About the model: Question 1
1. One article I read about the semantic web defined “resource” as “what you get when you click on a URL.” My use of the Web leads me to assume that when you click on a URL you always get only one thing; in other words, that a URL is a one-to-one link. What we need for our data are one-to-many links. For example, you need a URL that stands for a work, and when you click on it, you need to see all the available expressions of that work (e.g. the translations into various languages, the annotated editions, the illustrated editions, etc.). When you click on an expression, you need to see all the available manifestations of that expression (e.g. the online version, the text version, etc.) My friend Sara has argued that many one-to-one links can have the appearance of a one-to-many link (did I get that right, Sara?) Do you agree? Should I stop worrying about this? Should I be careful to use a particular kind of representation for a one-to-many link in RDF?
“Serialisation of binary associations is simple, at least in English and similar languages, but automatic serialisation of associations with three or more role players becomes difficult if not impossible. That is another reason why binary associations are so widely used”–The Topic Maps Handbook by H. Holger Rath, on the web at http://www.empolis.com“Well, I think we need to define that ‘one’ thing. You can well define it as one list of things, which usually is what happens, or it could be one relationship between many, and so on. The URL is there as an addressing mechanism for this to happen, and as you’ve pointed out it’s one of those big issues in the RDF world. In the Topic Maps world we don’t have this problem because we don’t use URL as *the* semantic of the relationships we build. For example, if RDF points to ‘http://some.example/’ as RDF:about, do they mean the RDF semantics are about *that* website, or does that website *represent* some other notion (like a topic), or is the website or the organization it belongs to somehow mixed up in the aboutness? These are not huge unsolvable problems, but enough to cause ambiguity and confusion, which of course is fatal in computer modelsA URL in itself can *mean* many things, and many-to-many, one-to-many or many-to-one are all fine examples of a URL. Let’s try a few examples ;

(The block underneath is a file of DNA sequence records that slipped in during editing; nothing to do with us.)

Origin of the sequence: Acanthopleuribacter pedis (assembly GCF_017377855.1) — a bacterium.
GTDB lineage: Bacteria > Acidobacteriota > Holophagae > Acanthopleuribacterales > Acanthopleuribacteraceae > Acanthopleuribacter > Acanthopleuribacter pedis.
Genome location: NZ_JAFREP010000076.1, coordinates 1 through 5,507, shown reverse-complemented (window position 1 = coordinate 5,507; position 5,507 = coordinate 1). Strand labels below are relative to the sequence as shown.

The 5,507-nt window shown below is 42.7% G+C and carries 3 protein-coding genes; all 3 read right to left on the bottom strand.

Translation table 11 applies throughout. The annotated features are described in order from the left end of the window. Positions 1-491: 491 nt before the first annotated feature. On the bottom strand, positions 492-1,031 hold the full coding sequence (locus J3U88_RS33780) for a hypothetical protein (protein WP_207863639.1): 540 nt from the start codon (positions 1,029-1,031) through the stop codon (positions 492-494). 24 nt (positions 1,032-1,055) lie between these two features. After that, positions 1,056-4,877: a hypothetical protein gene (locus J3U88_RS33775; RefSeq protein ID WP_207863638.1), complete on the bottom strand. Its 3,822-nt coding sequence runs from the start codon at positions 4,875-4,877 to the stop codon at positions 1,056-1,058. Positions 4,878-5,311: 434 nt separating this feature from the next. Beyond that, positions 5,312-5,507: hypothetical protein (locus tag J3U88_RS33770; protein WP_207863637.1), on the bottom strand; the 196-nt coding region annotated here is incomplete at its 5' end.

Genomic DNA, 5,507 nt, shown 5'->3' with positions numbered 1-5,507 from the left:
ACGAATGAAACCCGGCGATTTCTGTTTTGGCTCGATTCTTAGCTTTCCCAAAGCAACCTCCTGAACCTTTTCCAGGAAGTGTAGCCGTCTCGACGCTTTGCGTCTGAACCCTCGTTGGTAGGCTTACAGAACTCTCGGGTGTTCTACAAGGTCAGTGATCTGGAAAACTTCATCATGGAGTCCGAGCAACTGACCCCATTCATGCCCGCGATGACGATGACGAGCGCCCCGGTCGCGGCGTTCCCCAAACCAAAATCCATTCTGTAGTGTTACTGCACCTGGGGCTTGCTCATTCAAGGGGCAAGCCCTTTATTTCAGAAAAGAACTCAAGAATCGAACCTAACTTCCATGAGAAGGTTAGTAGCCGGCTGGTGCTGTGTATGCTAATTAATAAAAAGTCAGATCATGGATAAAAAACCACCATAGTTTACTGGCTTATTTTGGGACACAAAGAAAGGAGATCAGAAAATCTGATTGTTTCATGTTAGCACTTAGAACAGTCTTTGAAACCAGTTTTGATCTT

one : Monteverdi, composer – http://example.com/composer/monteverdi
one-to-many : Monteverdi’s 1610 vespers – http://example.com/work/123456789
one-to-one : A particular recording of the 1610 vespers – http://example.com/record/2345
many-to-one : recordings of “Dixit Dominus” –http://example.com/work/123456789/2/recordings
many-to-many : 1610 vesper psalms recorded : http://example.com/work/123456789/type:p/recordings
Some might argue that these URL aren’t unambiguous, which is true ; they provide some semantics to exemplify that their use. These URLs can equally all be expressed as http://example.com/%5Bsome huge number here]. All of them.The point here is that a URL can represent anything you want. There are no restrictions on them, no one-to-one, many-to-many or otherwise. The only limitation on URLs are their resolvability at the hosting systems. If the server you’re pointing to in http://example.com/work/123456789/2/recordings have no idea what that means, then that might be a problem. The funny part here is that in RDF there is no requirement for URLs to resolve to anything ; you can create fake URLs all the time, as much as you like. RDF state that resolvability is a good thing, though.In the Topic Maps world we use what’s known as Public Subject Indicators (PSI), which are URLs that are 1) publicly published with 2) a guarantee of maintained persistence, and 3) indicators of a subject (meaning; to get to the semantics of that URL, resolve the URL to read what it means)”–September 11, 2007 email from Alexander Johannesen.